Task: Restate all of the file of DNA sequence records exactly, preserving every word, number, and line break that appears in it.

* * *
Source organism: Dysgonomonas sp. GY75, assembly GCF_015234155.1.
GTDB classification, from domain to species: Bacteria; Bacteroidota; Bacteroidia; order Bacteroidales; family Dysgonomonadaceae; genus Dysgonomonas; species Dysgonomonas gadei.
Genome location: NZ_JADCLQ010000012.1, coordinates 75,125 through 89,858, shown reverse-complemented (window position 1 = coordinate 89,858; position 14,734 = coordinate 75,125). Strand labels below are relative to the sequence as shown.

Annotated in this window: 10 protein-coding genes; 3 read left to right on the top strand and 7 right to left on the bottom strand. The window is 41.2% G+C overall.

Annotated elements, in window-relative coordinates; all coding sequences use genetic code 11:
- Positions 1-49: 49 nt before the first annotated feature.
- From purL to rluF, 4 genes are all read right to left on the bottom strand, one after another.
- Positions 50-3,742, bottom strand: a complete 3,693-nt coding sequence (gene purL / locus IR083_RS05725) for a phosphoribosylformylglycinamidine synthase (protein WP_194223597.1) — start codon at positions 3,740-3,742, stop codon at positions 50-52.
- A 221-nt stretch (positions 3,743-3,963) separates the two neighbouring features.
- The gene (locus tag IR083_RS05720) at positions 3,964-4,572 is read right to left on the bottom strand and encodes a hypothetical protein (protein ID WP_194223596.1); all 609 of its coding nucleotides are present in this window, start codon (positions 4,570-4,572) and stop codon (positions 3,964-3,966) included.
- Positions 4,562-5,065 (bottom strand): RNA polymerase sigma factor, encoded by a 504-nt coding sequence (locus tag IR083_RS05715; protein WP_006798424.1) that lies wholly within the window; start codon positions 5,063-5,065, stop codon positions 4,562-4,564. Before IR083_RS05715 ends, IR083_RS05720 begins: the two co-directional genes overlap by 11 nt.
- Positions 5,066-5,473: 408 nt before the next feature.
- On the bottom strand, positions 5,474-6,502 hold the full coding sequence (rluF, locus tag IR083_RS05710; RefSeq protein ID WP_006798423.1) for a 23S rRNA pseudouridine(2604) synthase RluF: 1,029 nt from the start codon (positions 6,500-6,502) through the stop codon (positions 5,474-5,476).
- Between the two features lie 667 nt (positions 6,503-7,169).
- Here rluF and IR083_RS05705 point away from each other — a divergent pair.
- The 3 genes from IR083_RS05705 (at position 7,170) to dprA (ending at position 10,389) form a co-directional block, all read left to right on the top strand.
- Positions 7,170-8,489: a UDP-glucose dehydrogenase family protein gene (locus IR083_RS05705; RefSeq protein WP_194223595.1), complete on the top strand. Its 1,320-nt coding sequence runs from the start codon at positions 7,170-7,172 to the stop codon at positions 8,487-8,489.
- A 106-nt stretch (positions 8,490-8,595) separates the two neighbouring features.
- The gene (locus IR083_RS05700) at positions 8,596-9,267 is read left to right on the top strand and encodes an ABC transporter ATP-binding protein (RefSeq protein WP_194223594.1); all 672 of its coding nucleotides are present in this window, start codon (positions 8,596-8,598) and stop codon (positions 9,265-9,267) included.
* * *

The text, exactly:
Source organism: Dysgonomonas sp. GY75, assembly GCF_015234155.1.
GTDB classification, from domain to species: Bacteria; Bacteroidota; Bacteroidia; order Bacteroidales; family Dysgonomonadaceae; genus Dysgonomonas; species Dysgonomonas gadei.
Genome location: NZ_JADCLQ010000012.1, coordinates 75,125 through 89,858, shown reverse-complemented (window position 1 = coordinate 89,858; position 14,734 = coordinate 75,125). Strand labels below are relative to the sequence as shown.

Annotated in this window: 10 protein-coding genes; 3 read left to right on the top strand and 7 right to left on the bottom strand. The window is 41.2% G+C overall.

Annotated elements, in window-relative coordinates; all coding sequences use genetic code 11:
- Positions 1-49: 49 nt before the first annotated feature.
- From purL to rluF, 4 genes are all read right to left on the bottom strand, one after another.
- Positions 50-3,742, bottom strand: a complete 3,693-nt coding sequence (gene purL / locus IR083_RS05725) for a phosphoribosylformylglycinamidine synthase (protein WP_194223597.1) — start codon at positions 3,740-3,742, stop codon at positions 50-52.
- A 221-nt stretch (positions 3,743-3,963) separates the two neighbouring features.
- The gene (locus tag IR083_RS05720) at positions 3,964-4,572 is read right to left on the bottom strand and encodes a hypothetical protein (protein ID WP_194223596.1); all 609 of its coding nucleotides are present in this window, start codon (positions 4,570-4,572) and stop codon (positions 3,964-3,966) included.
- Positions 4,562-5,065 (bottom strand): RNA polymerase sigma factor, encoded by a 504-nt coding sequence (locus tag IR083_RS05715; protein WP_006798424.1) that lies wholly within the window; start codon positions 5,063-5,065, stop codon positions 4,562-4,564. Before IR083_RS05715 ends, IR083_RS05720 begins: the two co-directional genes overlap by 11 nt.
- Positions 5,066-5,473: 408 nt before the next feature.
- On the bottom strand, positions 5,474-6,502 hold the full coding sequence (rluF, locus tag IR083_RS05710; RefSeq protein ID WP_006798423.1) for a 23S rRNA pseudouridine(2604) synthase RluF: 1,029 nt from the start codon (positions 6,500-6,502) through the stop codon (positions 5,474-5,476).
- Between the two features lie 667 nt (positions 6,503-7,169).
- Here rluF and IR083_RS05705 point away from each other — a divergent pair.
- The 3 genes from IR083_RS05705 (at position 7,170) to dprA (ending at position 10,389) form a co-directional block, all read left to right on the top strand.
- Positions 7,170-8,489: a UDP-glucose dehydrogenase family protein gene (locus IR083_RS05705; RefSeq protein WP_194223595.1), complete on the top strand. Its 1,320-nt coding sequence runs from the start codon at positions 7,170-7,172 to the stop codon at positions 8,487-8,489.
- A 106-nt stretch (positions 8,490-8,595) separates the two neighbouring features.
- The gene (locus IR083_RS05700) at positions 8,596-9,267 is read left to right on the top strand and encodes an ABC transporter ATP-binding protein (RefSeq protein WP_194223594.1); all 672 of its coding nucleotides are present in this window, start codon (positions 8,596-8,598) and stop codon (positions 9,265-9,267) included.